- The Idea Behind DSI
- How DSI Is Different from S&OP
- Signals that Demand and Supply Are Not Effectively Integrated
- The Ideal Picture of Demand Supply Integration
- DSI Across the Supply Chain
- Typical DSI Aberrations
- DSI Principles
- Critical Components of DSI
- Characteristics of Successful DSI Implementations
- DSI Summary
How DSI Is Different from S&OP
Many authors have, over the last 20+ years, written about Sales and Operations Planning (S&OP), and to some, the earlier description of DSI might sound like little more than a rebranding of S&OP. Unfortunately, S&OP has a bit of a “bad name,” thanks to ineffective process implementation. In our observation of dozens of S&OP implementations, we’ve seen several common implementation problems that have contributed to a sense of frustration with the effectiveness of these processes.
First, S&OP processes are often tactical in nature. They often focus on balancing demand with supply in the short run, and turn into exercises in flexing the supply chain, either up or down, to respond to sudden and unexpected changes in demand. The planning horizon often fails to extend beyond the current fiscal quarter. With such a tactical focus, the firm can miss out on the chance to make strategic decisions about both supply capability and demand generation that extend further into the future, which can position the firm to be pro-active about pursuing market opportunities.
Second, S&OP process implementation is often initiated, and managed, by a firm’s supply chain organization. In our experience, these business-planning processes are put into place because supply chain executives are “blamed” for failure to meet customer demand in a cost-effective way. Inventory piles up, expediting costs grow out of control, and fill rates decline, causing attention to be focused on the supply chain organization, which immediately points at the “poor forecasts” that come out of sales and marketing. The CEO gets excited, S&OP is hailed as the way to get demand and supply in balance, and the senior supply chain executive is tasked with putting this process in place. Where the disconnect often takes place, however, is with lack of engagement from the sales and marketing functions in the organization—the owners of customers and the drivers of demand. Nothing can make S&OP processes fail any faster than having sales and marketing be non-participants. In more than one company we’ve worked with, people describe S&OP as “&OP”—meaning that “Sales” is not involved.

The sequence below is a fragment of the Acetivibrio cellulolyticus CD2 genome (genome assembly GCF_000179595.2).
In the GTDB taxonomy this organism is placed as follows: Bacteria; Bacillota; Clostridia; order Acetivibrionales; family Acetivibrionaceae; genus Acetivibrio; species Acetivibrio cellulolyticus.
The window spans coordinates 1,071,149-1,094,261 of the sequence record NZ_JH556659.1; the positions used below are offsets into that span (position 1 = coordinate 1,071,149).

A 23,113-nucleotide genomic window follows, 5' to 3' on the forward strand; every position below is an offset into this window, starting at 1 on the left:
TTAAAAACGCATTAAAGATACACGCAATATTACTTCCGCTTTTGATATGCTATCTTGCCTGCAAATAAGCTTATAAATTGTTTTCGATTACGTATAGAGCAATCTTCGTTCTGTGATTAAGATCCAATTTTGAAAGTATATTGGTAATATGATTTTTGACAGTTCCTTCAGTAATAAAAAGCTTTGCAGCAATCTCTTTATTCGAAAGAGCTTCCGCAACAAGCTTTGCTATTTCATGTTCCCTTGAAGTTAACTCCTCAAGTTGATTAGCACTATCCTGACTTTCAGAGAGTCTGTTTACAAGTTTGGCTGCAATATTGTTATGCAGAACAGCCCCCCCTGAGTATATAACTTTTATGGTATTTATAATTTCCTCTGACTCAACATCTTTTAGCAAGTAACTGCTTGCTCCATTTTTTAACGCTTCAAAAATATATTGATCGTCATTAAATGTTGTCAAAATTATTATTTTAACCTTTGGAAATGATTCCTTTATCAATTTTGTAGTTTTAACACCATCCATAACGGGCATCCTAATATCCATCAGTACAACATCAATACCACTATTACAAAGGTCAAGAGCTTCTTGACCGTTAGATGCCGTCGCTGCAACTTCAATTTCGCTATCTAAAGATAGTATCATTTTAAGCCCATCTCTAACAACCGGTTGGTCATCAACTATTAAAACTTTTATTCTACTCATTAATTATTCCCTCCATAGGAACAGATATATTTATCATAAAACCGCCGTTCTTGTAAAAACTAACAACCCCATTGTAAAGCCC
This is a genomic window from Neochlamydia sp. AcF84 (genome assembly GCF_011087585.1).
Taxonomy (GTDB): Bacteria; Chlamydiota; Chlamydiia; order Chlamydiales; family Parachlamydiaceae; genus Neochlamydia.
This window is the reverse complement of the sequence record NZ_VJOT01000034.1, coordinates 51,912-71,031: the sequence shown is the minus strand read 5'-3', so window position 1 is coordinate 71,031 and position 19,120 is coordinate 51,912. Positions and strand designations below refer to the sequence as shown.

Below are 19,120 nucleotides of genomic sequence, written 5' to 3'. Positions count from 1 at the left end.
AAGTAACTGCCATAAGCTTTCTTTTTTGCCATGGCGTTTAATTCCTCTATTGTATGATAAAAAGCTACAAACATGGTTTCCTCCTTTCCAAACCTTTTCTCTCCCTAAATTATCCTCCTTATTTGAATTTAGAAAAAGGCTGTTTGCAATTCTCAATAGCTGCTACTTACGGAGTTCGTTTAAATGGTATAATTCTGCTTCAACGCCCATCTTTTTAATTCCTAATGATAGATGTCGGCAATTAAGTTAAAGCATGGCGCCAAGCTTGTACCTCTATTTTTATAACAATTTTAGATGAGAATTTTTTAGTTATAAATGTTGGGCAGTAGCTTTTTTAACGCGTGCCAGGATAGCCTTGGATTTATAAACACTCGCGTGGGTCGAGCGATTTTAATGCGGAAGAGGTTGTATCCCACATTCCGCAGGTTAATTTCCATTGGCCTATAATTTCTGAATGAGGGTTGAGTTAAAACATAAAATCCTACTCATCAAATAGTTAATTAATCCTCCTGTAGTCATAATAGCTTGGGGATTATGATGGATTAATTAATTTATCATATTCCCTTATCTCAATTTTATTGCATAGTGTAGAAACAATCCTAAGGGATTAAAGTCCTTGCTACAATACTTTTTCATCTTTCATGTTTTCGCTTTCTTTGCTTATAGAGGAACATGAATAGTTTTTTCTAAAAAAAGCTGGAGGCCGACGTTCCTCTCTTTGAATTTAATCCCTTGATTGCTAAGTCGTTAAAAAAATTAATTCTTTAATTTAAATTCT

Third, the very name “Sales and Operations Planning” carries with it a tactical aura. As argued in an upcoming section, many more functions besides Sales and Operations must be involved in order for effective business planning to take place. Without engagement from marketing, logistics, procurement, and particularly finance and senior leadership, these attempts at integrated business planning are doomed to being highly tactical and ultimately disappointing.
Thus, although the goals of S&OP are not incompatible with the goals of DSI, the execution of S&OP often falls short. Perhaps a new branding campaign is indeed needed, because in many companies, S&OP carries with it the baggage of failed implementations. Demand/Supply Integration is an alternative label and a new opportunity to achieve integrated, strategic business planning.